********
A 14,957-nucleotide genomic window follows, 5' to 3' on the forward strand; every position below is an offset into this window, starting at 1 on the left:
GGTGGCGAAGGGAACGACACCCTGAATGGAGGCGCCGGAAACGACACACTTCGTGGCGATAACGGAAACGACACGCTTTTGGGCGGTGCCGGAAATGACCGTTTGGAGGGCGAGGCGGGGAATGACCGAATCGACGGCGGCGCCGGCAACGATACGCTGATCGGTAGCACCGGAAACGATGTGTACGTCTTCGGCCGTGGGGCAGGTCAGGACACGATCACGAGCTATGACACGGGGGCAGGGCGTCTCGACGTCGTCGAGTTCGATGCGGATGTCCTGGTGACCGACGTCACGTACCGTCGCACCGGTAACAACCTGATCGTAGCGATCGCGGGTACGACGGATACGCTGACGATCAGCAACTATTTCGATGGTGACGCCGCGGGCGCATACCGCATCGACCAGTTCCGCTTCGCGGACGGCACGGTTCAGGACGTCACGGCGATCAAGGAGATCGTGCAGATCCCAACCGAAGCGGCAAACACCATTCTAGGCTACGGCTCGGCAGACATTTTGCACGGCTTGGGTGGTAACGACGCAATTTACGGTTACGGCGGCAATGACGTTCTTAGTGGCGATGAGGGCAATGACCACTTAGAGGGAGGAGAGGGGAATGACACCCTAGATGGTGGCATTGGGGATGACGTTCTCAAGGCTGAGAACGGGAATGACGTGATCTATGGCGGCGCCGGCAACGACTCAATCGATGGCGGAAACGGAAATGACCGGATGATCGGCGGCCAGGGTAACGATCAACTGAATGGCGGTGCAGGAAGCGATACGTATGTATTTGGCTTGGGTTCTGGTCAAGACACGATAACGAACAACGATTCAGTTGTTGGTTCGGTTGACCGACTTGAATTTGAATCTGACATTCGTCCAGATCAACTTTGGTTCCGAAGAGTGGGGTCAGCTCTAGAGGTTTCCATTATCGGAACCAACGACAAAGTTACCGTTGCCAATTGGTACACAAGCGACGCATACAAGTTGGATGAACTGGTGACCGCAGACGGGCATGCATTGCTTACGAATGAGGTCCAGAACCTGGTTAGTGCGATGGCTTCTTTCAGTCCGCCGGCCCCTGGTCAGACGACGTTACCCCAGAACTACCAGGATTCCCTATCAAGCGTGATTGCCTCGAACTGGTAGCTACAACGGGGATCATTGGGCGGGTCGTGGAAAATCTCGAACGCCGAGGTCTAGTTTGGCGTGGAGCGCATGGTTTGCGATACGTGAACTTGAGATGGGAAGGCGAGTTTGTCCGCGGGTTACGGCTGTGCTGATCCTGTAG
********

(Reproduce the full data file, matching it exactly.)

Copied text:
A 14,957-nucleotide genomic window follows, 5' to 3' on the forward strand; every position below is an offset into this window, starting at 1 on the left:
GGTGGCGAAGGGAACGACACCCTGAATGGAGGCGCCGGAAACGACACACTTCGTGGCGATAACGGAAACGACACGCTTTTGGGCGGTGCCGGAAATGACCGTTTGGAGGGCGAGGCGGGGAATGACCGAATCGACGGCGGCGCCGGCAACGATACGCTGATCGGTAGCACCGGAAACGATGTGTACGTCTTCGGCCGTGGGGCAGGTCAGGACACGATCACGAGCTATGACACGGGGGCAGGGCGTCTCGACGTCGTCGAGTTCGATGCGGATGTCCTGGTGACCGACGTCACGTACCGTCGCACCGGTAACAACCTGATCGTAGCGATCGCGGGTACGACGGATACGCTGACGATCAGCAACTATTTCGATGGTGACGCCGCGGGCGCATACCGCATCGACCAGTTCCGCTTCGCGGACGGCACGGTTCAGGACGTCACGGCGATCAAGGAGATCGTGCAGATCCCAACCGAAGCGGCAAACACCATTCTAGGCTACGGCTCGGCAGACATTTTGCACGGCTTGGGTGGTAACGACGCAATTTACGGTTACGGCGGCAATGACGTTCTTAGTGGCGATGAGGGCAATGACCACTTAGAGGGAGGAGAGGGGAATGACACCCTAGATGGTGGCATTGGGGATGACGTTCTCAAGGCTGAGAACGGGAATGACGTGATCTATGGCGGCGCCGGCAACGACTCAATCGATGGCGGAAACGGAAATGACCGGATGATCGGCGGCCAGGGTAACGATCAACTGAATGGCGGTGCAGGAAGCGATACGTATGTATTTGGCTTGGGTTCTGGTCAAGACACGATAACGAACAACGATTCAGTTGTTGGTTCGGTTGACCGACTTGAATTTGAATCTGACATTCGTCCAGATCAACTTTGGTTCCGAAGAGTGGGGTCAGCTCTAGAGGTTTCCATTATCGGAACCAACGACAAAGTTACCGTTGCCAATTGGTACACAAGCGACGCATACAAGTTGGATGAACTGGTGACCGCAGACGGGCATGCATTGCTTACGAATGAGGTCCAGAACCTGGTTAGTGCGATGGCTTCTTTCAGTCCGCCGGCCCCTGGTCAGACGACGTTACCCCAGAACTACCAGGATTCCCTATCAAGCGTGATTGCCTCGAACTGGTAGCTACAACGGGGATCATTGGGCGGGTCGTGGAAAATCTCGAACGCCGAGGTCTAGTTTGGCGTGGAGCGCATGGTTTGCGATACGTGAACTTGAGATGGGAAGGCGAGTTTGTCCGCGGGTTACGGCTGTGCTGATCCTGTAG